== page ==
I work with many artists who use commissions to fund their self-directed projects. I also work with artists who use commissions as a stress relief between their entrepreneurial pursuits, which can often get massively overwhelming. There are also many artists I work for who produce much better work (and are much more productive in general) when they have boundaries and feedback to bounce off of. Many of the artists who have the biggest successes as entrepreneurs owe a lot of their success to the followings they built through the commissions they did for big companies.

I think it's easy to demonize commissions and hold self-directed work up as the end of the rainbow, but I believe the healthiest art careers are engineered with a healthy dose of both.

I think a lot of artists also look at commissions in too negative a light. At it's most ideal form a commission is not an AD telling an artist what to do. It's a collaboration and a team effort. Some of the proudest moments in my career have been when I pushed an artist out of their comfort zone into new territory they've never explored, then love the result. The best covers are a true collaboration between the AD and the artist, and even the author and editor and publisher. Yes, I know not all ADs and companies work this way. But I strive to, and a lot of other ADs do too. In SFF art, I'm happy to say that far more than half the ADs feel this way. Which is part of what makes it such a great community. I know some companies, and frequently in gaming, artists must stick to a house look, and artists don't have the same freedom as they do in publishing. However, the true spirit of collaboration can still be there. There's something about working within boundaries that can really push your creativity, if you approach it in the right mindset, and find it a challenge rather than a frustration.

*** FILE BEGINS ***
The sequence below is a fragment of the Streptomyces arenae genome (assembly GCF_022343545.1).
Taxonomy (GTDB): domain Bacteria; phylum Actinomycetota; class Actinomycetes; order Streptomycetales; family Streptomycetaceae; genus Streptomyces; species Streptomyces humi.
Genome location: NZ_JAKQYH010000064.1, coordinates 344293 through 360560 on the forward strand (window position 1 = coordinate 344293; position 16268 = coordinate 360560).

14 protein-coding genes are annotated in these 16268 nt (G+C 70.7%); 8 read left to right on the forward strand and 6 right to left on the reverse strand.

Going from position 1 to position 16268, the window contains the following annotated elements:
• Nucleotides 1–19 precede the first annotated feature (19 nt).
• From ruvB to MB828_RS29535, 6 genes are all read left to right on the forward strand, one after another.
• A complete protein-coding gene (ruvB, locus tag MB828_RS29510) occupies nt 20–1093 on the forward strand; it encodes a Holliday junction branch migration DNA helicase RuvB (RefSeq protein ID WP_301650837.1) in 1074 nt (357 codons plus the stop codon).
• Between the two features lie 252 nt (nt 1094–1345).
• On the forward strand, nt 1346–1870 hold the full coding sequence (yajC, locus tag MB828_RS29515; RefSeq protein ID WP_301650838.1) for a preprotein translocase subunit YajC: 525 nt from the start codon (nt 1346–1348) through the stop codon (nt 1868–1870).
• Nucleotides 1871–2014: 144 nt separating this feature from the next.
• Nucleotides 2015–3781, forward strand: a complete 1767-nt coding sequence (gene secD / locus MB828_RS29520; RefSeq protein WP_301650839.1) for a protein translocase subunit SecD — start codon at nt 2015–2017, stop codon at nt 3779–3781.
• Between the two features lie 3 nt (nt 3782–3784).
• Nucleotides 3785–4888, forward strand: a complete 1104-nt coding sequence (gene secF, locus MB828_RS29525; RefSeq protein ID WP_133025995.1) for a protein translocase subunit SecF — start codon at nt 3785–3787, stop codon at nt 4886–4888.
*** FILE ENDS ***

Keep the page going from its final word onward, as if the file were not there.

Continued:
A table wasn't big enough to contain Brian Thompson's work

All in all the Legendeer seminar was so valuable, both to the instructors and the attendees. I've never been at an art event where deep philosophical conversation was the norm, and there was so little of the usual industry complaining. Everyone seemed inspired and challenged by all the speakers, and I know the instructors were learning as much as the attendees they were instructing. Thank you to Sterling, Adam, and Jeremy for creating an event that cracks people's shells wide open and lets their hearts get some air. By the time I got to the event I was happily surprised to see how vulnerable and open and authentic people were striving to be. I think it was a combination of being embedded in nature for a week, guided by instructors who really deeply care about people figuring out and achieving their dreams. Thank you, Legendeer, for letting me be a part of it.

4 comments:

  1. Lauren:
    Hi. Thank you for this article.
    It really blows my mind how articulate this is.
    This seminair sounds very beneficial for artists on a deeper level.
    The quote below stood out for me.

    I don't think it's a battle between "doing your own thing" and "doing someone else's thing". It's not that black and white, and to be honest, most of the very successful artists I know work very firmly in the gray area—moving back and forth between the two poles. --Lauren Panepinto

    I think that this is pretty accurate, especially that it is a very gray area. It varies person to person and job to job.

    I think artists need both styles of projects in order to grow.


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  2. Yeah, Lauren, I think you make an excellent point, and one I've taken to heart lately: the end goal for an illustrator doesn' t have to be either/or when it comes to commissioned work vs. entrepreneurial work. Of course, as far as people's lives, their financial situations, and what they are most comfortable with, a full spectrum exists. Some will never be able to work well in teams or under direction; some will never be able to work well without a team to bounce ideas and receive direction from; most are probably somewhere in between, and benefit from having experiences on both sides of that divide. I do find myself somewhere between--really strongly desiring those team projects to cut the inherent loneliness of the work, but also have some personal visions and future projects that will require venturing into very scary 'out on a limb' entrepreneurial territory.